EXPIRED: 12/10/09 – Gene Barry, 90, who could play anything from a dandy cowboy with a gambling habit to nightclub owner with a fondness for the boys. Barry had a career that went from stage to screen to TV and back to stage again.
He was born Eugene Klass in New York City in 1919, and he met his wife, Betty Claire Kalb, when both were performing in the city. He started as a song-and-dance man, appearing in several long-running 1940s musicals on Broadway. Back then he took his stage name as a tribute to actor John Barrymore.
By the 1950s he had switched to film acting where his most popular film was the original “War of the Worlds”, where Barry played a scientist. He even made a cameo in the Tom Cruise remake. He played the federal agent who pursued moonshiner Robert Mitchum in the whiskey noir “Thunder Road”, and he was a wealthy cad in a plane crash in “Back from Eternity”. Other films includes the science-fiction classic “Invaders From Mars” in 1953 and “Soldier of Fortune” in 1955 opposite Clark Gable.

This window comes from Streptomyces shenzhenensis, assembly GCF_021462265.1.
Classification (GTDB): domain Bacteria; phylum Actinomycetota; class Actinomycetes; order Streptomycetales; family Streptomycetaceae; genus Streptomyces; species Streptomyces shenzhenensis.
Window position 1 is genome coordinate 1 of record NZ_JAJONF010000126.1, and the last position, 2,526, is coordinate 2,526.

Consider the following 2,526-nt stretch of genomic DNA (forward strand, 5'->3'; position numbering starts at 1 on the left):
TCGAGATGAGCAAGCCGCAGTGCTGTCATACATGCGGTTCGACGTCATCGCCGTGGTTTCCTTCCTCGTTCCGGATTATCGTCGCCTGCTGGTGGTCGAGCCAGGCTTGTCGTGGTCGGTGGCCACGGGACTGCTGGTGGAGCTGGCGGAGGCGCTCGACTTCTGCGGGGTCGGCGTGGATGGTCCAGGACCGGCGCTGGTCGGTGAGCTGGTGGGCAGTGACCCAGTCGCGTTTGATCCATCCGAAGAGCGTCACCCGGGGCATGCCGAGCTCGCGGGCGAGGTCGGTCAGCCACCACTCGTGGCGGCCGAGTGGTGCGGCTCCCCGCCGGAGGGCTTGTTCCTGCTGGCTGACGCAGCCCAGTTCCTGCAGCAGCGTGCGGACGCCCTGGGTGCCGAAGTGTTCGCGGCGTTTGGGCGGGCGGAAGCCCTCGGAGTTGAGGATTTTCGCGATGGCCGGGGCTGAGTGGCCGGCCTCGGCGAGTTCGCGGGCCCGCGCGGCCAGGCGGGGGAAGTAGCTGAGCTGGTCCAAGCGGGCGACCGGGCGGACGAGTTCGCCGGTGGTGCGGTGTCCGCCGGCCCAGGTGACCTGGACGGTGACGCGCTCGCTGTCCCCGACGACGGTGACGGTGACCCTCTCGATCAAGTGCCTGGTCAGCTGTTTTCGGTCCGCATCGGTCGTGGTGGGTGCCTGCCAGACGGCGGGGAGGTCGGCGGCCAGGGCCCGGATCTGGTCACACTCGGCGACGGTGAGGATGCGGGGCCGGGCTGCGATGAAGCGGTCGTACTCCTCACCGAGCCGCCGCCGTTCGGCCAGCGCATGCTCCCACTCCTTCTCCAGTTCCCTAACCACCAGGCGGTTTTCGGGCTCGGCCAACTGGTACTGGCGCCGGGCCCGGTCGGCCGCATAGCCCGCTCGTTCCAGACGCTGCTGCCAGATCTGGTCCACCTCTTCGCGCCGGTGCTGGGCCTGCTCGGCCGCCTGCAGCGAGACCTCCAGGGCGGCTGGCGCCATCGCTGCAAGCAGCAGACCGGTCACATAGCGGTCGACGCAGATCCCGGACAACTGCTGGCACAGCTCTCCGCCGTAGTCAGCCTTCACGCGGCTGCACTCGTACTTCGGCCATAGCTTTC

On TV, Barry starred from 1958-61 as the high-class gambler and good guy Bat Masterson, the western hero who generally eschewed the gun and instead won fights by wielding his highly polished cane. From 1963-66 he played millionaire cop Amos Burke on Burke’s Law. From 1968-71 he played Glenn Howard, the crusading publisher of People magazine, on The Name of the Game.
Returning to the stage in the 1980s, Barry was Tony-nominated for the role of nightclub owner George in the original Broadway production of La Cage aux Folles.
For those of you who wouldn’t dare set foot in a Broadway theatre to see a play about a bunch of queens, you’d probably recognize him for his singing voice all the same. Barry sang the jingle for Lowenbrau beer for their commercials through most of the 1990s.
He and Betty Claire were married 58 years, until her death in 2003.